do checkmate. (and not checkmate in n moves either)

Double move chess: White does one standard chess move, then black does two
standard chess moves, white does two standard moves, and so on. (2 moves per
side) There is no check or checkmate. The goal is to capture the opponent's

Emperor King Chess: The king may move to any square on the board, and capture
any unguarded piece. (Guarded means watched by a piece, pinned or not) The
goal is to capture the opponent's king, normally with your king.

more to come...
Sam Trenholme: internet junkie, aspiring UNIX wizard, collector of UNIX accounts
 set@(ocf,soda) : (email removed contact us for address) : (email removed contact us for address) 

Here is another chess variant using a normal chessboard:

Shantraj is the form of chess that the muslims played during the middle ages.
The rules are identical to normal chess, except as follows:

1) Pawns do not get a 2-square leap on their first move.
2) The queen is a lot less powerful, and can only move one square
3) The bishop is also less powerful, and can only move precisly two squares
   diagonally. The bishop, however, can jump over pieces like the knight.
4) There is no castling.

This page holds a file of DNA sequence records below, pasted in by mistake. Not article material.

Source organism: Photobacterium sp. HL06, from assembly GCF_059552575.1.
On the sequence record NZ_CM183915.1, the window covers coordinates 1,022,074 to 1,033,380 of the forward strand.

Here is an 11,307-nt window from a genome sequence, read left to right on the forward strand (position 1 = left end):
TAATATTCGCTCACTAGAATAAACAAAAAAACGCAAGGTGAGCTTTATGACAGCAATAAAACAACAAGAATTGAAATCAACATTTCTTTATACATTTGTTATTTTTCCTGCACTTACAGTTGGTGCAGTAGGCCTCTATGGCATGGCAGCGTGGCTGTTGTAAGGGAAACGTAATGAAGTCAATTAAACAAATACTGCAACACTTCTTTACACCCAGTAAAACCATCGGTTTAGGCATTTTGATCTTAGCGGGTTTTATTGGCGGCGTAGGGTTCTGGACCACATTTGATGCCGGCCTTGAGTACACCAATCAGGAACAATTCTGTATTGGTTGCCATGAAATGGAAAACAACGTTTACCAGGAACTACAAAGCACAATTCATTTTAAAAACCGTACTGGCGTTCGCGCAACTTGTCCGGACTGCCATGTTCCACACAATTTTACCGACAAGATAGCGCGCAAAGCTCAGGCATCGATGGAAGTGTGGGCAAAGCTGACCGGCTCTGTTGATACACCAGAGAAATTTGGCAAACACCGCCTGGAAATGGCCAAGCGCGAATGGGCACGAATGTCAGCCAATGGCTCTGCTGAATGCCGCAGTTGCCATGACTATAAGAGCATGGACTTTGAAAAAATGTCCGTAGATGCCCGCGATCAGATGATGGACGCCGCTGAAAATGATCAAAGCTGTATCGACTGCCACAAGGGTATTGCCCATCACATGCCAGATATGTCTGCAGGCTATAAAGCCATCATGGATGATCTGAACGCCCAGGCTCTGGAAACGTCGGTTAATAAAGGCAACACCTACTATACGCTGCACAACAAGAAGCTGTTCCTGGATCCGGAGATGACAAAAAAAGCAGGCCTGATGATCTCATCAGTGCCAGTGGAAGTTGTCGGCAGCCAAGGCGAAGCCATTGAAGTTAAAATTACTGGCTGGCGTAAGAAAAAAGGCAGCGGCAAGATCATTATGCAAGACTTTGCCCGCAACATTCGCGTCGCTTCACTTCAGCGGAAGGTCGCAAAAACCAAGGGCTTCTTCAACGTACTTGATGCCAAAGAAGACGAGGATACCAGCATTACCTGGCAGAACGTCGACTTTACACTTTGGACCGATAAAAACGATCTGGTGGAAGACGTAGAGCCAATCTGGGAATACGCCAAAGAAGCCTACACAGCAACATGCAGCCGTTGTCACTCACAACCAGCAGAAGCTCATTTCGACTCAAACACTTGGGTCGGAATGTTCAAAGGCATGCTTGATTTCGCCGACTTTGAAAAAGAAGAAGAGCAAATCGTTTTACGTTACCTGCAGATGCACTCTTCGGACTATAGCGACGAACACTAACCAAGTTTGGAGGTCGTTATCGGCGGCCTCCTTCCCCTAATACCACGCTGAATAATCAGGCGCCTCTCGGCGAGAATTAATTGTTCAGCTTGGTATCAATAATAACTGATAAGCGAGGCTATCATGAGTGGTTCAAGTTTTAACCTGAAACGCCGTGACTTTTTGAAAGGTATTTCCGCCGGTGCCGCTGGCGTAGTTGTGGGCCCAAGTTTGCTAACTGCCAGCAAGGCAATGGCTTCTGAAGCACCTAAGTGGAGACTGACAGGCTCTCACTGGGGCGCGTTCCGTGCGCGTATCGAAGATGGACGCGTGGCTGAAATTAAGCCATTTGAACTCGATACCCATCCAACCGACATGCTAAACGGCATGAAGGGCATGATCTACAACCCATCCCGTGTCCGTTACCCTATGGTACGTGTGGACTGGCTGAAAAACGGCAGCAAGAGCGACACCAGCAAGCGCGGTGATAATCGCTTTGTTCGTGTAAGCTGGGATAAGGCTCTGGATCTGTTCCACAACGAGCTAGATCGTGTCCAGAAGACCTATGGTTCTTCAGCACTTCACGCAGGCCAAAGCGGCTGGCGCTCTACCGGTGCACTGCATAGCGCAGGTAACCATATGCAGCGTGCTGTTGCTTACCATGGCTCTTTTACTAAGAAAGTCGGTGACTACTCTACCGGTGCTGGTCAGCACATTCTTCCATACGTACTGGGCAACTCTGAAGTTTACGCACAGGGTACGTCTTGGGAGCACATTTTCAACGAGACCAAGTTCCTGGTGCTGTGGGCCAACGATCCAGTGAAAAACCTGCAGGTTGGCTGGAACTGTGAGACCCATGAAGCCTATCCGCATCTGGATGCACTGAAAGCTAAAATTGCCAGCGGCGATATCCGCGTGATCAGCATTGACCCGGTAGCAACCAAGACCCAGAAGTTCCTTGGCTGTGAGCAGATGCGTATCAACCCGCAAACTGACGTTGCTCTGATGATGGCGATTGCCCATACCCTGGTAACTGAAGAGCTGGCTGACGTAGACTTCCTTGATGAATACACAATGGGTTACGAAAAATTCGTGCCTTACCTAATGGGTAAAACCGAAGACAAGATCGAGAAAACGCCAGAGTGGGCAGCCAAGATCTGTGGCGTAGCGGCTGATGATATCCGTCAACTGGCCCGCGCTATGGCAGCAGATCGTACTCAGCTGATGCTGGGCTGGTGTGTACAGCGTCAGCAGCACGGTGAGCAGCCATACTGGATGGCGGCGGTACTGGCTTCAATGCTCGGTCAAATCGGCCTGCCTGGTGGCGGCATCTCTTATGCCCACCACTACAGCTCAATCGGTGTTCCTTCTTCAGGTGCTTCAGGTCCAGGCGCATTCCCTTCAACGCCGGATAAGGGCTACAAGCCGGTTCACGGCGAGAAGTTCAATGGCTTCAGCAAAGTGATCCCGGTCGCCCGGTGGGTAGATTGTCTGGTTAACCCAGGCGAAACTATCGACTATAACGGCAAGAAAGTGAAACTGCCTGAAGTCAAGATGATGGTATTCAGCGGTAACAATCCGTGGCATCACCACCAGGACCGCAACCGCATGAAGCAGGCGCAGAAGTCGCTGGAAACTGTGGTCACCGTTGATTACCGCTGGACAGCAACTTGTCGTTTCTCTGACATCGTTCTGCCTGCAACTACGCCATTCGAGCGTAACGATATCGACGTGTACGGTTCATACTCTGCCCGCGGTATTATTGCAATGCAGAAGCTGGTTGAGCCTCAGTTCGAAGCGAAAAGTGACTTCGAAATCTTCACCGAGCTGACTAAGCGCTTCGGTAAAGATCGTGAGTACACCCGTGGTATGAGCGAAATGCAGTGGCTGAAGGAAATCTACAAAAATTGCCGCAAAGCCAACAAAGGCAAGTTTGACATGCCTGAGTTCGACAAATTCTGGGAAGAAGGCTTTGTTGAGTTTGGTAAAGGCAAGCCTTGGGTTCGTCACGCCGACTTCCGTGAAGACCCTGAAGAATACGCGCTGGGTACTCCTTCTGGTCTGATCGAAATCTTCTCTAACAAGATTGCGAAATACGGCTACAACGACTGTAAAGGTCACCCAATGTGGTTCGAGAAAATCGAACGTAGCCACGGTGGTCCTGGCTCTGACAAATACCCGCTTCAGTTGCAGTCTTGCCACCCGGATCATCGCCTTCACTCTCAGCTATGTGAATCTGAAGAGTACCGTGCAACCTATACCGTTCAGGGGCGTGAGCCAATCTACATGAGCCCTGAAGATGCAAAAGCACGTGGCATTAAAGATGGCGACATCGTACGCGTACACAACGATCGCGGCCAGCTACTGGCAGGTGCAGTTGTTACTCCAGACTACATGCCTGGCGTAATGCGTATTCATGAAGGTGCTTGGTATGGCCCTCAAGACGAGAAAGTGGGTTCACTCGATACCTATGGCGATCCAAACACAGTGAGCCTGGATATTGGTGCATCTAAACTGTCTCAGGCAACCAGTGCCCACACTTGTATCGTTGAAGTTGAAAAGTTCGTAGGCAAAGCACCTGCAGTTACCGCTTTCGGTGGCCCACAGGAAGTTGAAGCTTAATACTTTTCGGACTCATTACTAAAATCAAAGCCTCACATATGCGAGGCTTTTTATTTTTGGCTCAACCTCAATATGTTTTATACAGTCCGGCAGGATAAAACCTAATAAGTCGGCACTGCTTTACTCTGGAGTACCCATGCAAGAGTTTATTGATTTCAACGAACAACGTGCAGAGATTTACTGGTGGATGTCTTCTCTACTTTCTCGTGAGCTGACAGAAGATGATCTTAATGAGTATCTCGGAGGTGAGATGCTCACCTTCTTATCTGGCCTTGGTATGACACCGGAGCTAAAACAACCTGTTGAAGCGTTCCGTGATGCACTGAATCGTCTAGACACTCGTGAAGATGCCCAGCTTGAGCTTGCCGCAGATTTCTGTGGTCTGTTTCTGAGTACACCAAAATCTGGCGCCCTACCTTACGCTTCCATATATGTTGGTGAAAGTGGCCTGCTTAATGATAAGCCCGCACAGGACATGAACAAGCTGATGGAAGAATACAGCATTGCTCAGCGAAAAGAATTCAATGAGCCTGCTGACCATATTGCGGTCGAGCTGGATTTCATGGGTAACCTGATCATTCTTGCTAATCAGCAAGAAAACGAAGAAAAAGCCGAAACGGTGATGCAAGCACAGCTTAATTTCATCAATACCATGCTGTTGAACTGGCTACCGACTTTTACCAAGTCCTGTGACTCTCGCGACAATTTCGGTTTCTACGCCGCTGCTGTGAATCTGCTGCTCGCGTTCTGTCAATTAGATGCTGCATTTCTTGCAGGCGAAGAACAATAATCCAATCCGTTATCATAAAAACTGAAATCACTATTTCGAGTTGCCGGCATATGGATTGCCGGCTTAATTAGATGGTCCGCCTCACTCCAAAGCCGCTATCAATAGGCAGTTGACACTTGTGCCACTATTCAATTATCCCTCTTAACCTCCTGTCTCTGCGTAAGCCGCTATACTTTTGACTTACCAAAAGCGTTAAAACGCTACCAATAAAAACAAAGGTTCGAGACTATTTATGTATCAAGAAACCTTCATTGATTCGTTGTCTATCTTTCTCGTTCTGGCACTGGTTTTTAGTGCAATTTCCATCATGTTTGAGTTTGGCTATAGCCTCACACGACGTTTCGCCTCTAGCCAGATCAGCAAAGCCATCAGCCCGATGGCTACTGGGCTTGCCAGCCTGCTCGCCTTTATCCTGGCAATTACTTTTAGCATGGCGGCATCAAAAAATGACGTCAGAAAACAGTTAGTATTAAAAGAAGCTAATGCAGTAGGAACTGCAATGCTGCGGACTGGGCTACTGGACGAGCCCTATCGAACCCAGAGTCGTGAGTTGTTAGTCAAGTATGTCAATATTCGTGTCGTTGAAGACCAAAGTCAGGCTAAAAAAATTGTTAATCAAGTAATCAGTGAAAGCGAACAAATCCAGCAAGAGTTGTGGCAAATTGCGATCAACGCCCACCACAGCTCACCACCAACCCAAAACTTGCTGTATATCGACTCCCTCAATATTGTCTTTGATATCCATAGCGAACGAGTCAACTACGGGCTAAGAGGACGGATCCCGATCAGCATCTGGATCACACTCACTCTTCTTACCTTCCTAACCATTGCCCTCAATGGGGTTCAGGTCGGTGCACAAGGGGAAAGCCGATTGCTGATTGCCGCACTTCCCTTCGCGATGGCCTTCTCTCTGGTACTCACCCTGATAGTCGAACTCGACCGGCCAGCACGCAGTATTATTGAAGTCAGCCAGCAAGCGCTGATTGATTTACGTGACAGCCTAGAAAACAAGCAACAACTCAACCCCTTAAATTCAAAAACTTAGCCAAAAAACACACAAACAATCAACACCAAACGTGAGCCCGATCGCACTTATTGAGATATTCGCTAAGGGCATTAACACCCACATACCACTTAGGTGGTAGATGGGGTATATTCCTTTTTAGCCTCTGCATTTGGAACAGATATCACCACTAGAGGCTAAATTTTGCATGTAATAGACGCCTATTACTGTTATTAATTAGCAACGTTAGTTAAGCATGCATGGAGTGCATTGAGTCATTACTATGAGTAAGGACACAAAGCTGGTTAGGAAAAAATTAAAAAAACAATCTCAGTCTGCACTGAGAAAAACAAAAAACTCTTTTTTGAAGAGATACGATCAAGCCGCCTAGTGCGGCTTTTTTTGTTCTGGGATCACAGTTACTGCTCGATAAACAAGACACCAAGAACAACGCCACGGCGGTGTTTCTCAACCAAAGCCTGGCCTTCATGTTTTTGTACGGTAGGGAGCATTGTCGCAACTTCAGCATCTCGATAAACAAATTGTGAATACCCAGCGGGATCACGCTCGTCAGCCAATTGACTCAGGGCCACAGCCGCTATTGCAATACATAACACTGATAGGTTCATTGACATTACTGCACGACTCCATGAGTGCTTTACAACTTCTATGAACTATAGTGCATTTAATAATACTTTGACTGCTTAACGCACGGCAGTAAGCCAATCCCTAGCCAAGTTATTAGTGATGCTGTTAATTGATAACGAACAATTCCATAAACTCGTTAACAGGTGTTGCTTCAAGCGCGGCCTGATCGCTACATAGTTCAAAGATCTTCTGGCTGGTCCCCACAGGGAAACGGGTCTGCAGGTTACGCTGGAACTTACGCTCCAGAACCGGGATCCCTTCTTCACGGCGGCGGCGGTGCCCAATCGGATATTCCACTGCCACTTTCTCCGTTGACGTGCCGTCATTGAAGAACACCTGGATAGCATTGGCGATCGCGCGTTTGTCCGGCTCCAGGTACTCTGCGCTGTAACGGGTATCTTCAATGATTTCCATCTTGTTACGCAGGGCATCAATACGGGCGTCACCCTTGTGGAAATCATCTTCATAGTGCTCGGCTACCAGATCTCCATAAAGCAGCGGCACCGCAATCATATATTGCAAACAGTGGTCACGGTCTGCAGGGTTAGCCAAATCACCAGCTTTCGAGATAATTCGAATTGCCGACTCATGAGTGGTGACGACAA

5) Pawns may only promote to queens.

The opening setup is the same as our version of chess.
Sam Trenholme: internet junkie, aspiring UNIX wizard, collector of UNIX accounts
 set@(ocf,soda) : (email removed contact us for address) : (email removed contact us for address) 

:) Thanks a lot for all this neat stuff.  If you have any other wierder
:) ones that use other boards/pieces, I think you may have misunderstood
:) me.  I'm interested in the *really different* versions, too.  I just
:) don't want to have to *PURCHASE* anything expensive.  I don't have any
:) problem  building it myself.  What are Ultima, Ultimaspiel,
:) Kriegspiel, and Baroque Chess, anyway?  Thanks for your stuff!

Ok, I'll mail you Ultima/Baroque_Chess in just a second (they are the same
game). Here is the rules for Kriegspiel, as I remember them:

1) The game needs three chessboards and three people. The third person is a